Increased tonnage afloat will result in rate slide, says Alphaliner
SOME 313 containerships, or 1,555,959 TEU, remained laid-up as of July 20, representing 6
SOME 313 containerships, or 1,555,959 TEU, remained laid-up as of July 20, representing 6.6 per cent of cellular capacity worldwide, reports Alphaliner, representing an increase in reactivation of one million TEU in one month.
As carriers bring more ships back into operations rates are beginning to come under pressure, noted Singapore's Splash 247. Oslo-based platform Xeneta warned rates are showing signs of weakening.
At its peak, as liners fought to prop up rates by slashing capacity, the inactive boxship fleet hit a record 2.72 million TEU in late May, noted Singapore's Splash 247.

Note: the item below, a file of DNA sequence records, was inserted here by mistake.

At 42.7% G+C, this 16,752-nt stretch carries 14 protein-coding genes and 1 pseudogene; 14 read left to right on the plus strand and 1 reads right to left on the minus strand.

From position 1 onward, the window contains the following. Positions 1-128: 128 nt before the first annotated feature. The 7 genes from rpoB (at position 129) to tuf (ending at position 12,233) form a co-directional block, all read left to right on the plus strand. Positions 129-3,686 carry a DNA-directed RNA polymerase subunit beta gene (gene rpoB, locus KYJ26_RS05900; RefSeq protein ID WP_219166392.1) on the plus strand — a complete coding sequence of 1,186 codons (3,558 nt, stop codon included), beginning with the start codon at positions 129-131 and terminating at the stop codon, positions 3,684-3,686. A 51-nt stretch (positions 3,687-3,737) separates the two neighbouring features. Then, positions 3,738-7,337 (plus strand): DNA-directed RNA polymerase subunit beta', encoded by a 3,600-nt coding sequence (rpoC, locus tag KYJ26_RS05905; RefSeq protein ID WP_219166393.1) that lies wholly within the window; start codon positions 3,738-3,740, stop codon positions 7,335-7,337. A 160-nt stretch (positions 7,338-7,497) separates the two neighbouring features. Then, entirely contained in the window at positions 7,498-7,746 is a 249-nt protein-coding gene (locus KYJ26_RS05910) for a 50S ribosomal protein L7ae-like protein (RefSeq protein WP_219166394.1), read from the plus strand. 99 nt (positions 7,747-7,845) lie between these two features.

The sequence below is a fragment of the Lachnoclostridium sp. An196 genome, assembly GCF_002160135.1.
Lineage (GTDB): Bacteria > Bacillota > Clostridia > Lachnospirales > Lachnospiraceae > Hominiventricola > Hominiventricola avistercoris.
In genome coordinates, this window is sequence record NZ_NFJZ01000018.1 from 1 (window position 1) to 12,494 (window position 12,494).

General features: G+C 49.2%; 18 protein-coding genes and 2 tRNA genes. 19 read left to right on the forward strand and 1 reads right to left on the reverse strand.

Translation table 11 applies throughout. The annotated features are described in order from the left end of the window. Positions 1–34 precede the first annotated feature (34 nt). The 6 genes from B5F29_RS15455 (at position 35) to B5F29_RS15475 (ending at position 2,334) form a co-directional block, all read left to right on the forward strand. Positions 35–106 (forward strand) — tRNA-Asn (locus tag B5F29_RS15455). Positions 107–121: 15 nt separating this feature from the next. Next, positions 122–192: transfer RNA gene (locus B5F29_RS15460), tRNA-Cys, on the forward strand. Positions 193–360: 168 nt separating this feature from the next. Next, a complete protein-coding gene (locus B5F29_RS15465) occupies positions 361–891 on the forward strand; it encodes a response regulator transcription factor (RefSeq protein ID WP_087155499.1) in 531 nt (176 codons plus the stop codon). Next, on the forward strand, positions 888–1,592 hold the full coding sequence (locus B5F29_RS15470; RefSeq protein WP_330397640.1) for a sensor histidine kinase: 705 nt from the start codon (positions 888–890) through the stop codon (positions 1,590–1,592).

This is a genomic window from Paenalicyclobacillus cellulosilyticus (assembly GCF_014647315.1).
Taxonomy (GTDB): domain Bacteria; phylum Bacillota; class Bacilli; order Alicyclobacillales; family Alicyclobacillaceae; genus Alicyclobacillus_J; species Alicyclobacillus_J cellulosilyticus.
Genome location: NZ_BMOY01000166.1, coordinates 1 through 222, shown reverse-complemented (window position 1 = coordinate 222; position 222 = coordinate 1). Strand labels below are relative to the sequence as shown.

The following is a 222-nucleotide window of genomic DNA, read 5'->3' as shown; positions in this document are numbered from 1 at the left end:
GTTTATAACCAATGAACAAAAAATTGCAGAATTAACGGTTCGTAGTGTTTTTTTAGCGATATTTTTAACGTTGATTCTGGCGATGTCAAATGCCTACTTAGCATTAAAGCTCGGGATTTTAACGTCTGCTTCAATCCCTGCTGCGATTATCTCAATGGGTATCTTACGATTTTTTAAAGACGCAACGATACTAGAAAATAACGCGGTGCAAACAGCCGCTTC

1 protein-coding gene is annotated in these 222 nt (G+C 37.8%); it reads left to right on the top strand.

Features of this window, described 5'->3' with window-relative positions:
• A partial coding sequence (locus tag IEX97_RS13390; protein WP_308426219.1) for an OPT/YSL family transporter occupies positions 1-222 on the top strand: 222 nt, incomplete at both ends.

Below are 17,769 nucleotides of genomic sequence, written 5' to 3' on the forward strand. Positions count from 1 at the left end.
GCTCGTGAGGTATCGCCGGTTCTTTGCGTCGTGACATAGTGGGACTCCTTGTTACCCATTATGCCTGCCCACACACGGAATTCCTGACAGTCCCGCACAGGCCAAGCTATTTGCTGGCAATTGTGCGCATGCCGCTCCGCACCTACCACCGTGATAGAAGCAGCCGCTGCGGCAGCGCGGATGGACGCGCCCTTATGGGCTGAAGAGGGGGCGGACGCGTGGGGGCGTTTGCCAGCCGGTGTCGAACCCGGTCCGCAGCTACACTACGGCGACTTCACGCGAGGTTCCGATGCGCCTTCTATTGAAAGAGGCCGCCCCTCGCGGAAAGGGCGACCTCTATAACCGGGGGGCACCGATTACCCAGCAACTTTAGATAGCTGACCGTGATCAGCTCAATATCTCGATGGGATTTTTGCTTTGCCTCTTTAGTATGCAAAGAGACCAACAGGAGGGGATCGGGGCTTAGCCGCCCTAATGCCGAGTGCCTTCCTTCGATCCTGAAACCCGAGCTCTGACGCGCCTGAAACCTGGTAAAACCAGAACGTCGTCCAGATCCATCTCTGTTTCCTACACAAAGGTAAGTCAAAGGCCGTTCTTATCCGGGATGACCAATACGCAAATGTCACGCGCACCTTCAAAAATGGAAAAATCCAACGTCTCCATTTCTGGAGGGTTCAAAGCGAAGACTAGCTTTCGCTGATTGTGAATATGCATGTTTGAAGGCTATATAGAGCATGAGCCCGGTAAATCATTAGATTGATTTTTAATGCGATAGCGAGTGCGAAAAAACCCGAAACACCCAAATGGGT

Alphaliner warned that the latest 1.56 million TEU figure remains high for this time of the year, given that the peak season is meant to be in full swing.
Carriers face a difficult decision: keep reintroducing tonnage and try and gain market share, yet undermine rates, or withhold services and keep propping them up?
'One has to go back 11 years ago, on 20 July 2009, to find higher figures in relative terms, when 10 per cent of the fleet lied idle in the context of the financial crisis,' Alphaliner said.
Most of the Pacific International Lines (PIL) ships that were still lying idle at the beginning of the month have now resumed work in the wake of the financial support received from Heliconia Capital Management, a subsidiary of the Singapore government's Temasek Holdings.
Said Xeneta CEO Patrik Berglund: 'Spot rates have finally begun to slide on key Far East - North Europe and Far East - US West Coast trades, suggesting the recent reinstatement of routes and tonnage is driving down prices.
'That's obviously a concern for carriers who face a difficult decision: keep reintroducing tonnage and try and gain market share, yet undermine rates, or withhold services and keep propping them up?' he said.